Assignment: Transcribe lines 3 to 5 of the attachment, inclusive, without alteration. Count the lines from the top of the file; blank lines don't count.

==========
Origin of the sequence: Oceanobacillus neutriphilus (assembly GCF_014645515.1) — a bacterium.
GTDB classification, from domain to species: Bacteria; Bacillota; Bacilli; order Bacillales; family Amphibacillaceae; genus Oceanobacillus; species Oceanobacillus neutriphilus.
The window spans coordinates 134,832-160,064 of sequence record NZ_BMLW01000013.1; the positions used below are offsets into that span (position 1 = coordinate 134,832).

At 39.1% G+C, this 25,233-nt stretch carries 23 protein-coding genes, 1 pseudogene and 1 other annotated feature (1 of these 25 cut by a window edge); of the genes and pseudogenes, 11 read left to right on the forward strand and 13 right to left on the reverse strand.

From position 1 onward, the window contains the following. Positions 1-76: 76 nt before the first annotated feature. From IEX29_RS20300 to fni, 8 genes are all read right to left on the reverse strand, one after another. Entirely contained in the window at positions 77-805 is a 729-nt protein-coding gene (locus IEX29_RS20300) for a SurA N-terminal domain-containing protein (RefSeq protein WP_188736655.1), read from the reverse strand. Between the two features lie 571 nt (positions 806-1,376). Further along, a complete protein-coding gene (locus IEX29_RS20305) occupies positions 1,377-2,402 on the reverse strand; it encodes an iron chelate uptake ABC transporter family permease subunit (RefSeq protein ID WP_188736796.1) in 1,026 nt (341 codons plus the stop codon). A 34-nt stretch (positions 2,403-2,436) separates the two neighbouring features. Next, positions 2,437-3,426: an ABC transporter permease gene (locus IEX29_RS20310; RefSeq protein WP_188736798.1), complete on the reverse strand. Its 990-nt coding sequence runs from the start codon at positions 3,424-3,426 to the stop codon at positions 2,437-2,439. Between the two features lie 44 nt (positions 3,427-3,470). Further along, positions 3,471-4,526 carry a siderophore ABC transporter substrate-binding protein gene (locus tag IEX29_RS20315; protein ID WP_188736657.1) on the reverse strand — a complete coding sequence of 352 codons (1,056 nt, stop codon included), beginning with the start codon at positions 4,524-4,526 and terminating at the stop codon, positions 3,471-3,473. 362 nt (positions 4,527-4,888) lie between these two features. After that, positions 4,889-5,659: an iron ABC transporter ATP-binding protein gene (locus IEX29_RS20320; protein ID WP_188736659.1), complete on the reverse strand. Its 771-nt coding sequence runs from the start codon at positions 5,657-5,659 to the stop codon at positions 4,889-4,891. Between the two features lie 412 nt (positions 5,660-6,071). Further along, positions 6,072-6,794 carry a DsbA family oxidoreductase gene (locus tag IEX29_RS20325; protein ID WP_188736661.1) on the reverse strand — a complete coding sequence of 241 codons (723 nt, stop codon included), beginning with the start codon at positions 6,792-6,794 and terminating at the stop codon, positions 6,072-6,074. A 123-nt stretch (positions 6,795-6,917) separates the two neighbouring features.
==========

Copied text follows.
The window spans coordinates 134,832-160,064 of sequence record NZ_BMLW01000013.1; the positions used below are offsets into that span (position 1 = coordinate 134,832).

At 39.1% G+C, this 25,233-nt stretch carries 23 protein-coding genes, 1 pseudogene and 1 other annotated feature (1 of these 25 cut by a window edge); of the genes and pseudogenes, 11 read left to right on the forward strand and 13 right to left on the reverse strand.

From position 1 onward, the window contains the following. Positions 1-76: 76 nt before the first annotated feature. From IEX29_RS20300 to fni, 8 genes are all read right to left on the reverse strand, one after another. Entirely contained in the window at positions 77-805 is a 729-nt protein-coding gene (locus IEX29_RS20300) for a SurA N-terminal domain-containing protein (RefSeq protein WP_188736655.1), read from the reverse strand. Between the two features lie 571 nt (positions 806-1,376). Further along, a complete protein-coding gene (locus IEX29_RS20305) occupies positions 1,377-2,402 on the reverse strand; it encodes an iron chelate uptake ABC transporter family permease subunit (RefSeq protein ID WP_188736796.1) in 1,026 nt (341 codons plus the stop codon). A 34-nt stretch (positions 2,403-2,436) separates the two neighbouring features. Next, positions 2,437-3,426: an ABC transporter permease gene (locus IEX29_RS20310; RefSeq protein WP_188736798.1), complete on the reverse strand. Its 990-nt coding sequence runs from the start codon at positions 3,424-3,426 to the stop codon at positions 2,437-2,439. Between the two features lie 44 nt (positions 3,427-3,470). Further along, positions 3,471-4,526 carry a siderophore ABC transporter substrate-binding protein gene (locus tag IEX29_RS20315; protein ID WP_188736657.1) on the reverse strand — a complete coding sequence of 352 codons (1,056 nt, stop codon included), beginning with the start codon at positions 4,524-4,526 and terminating at the stop codon, positions 3,471-3,473. 362 nt (positions 4,527-4,888) lie between these two features. After that, positions 4,889-5,659: an iron ABC transporter ATP-binding protein gene (locus IEX29_RS20320; protein ID WP_188736659.1), complete on the reverse strand. Its 771-nt coding sequence runs from the start codon at positions 5,657-5,659 to the stop codon at positions 4,889-4,891. Between the two features lie 412 nt (positions 5,660-6,071). Further along, positions 6,072-6,794 carry a DsbA family oxidoreductase gene (locus tag IEX29_RS20325; protein ID WP_188736661.1) on the reverse strand — a complete coding sequence of 241 codons (723 nt, stop codon included), beginning with the start codon at positions 6,792-6,794 and terminating at the stop codon, positions 6,072-6,074. A 123-nt stretch (positions 6,795-6,917) separates the two neighbouring features.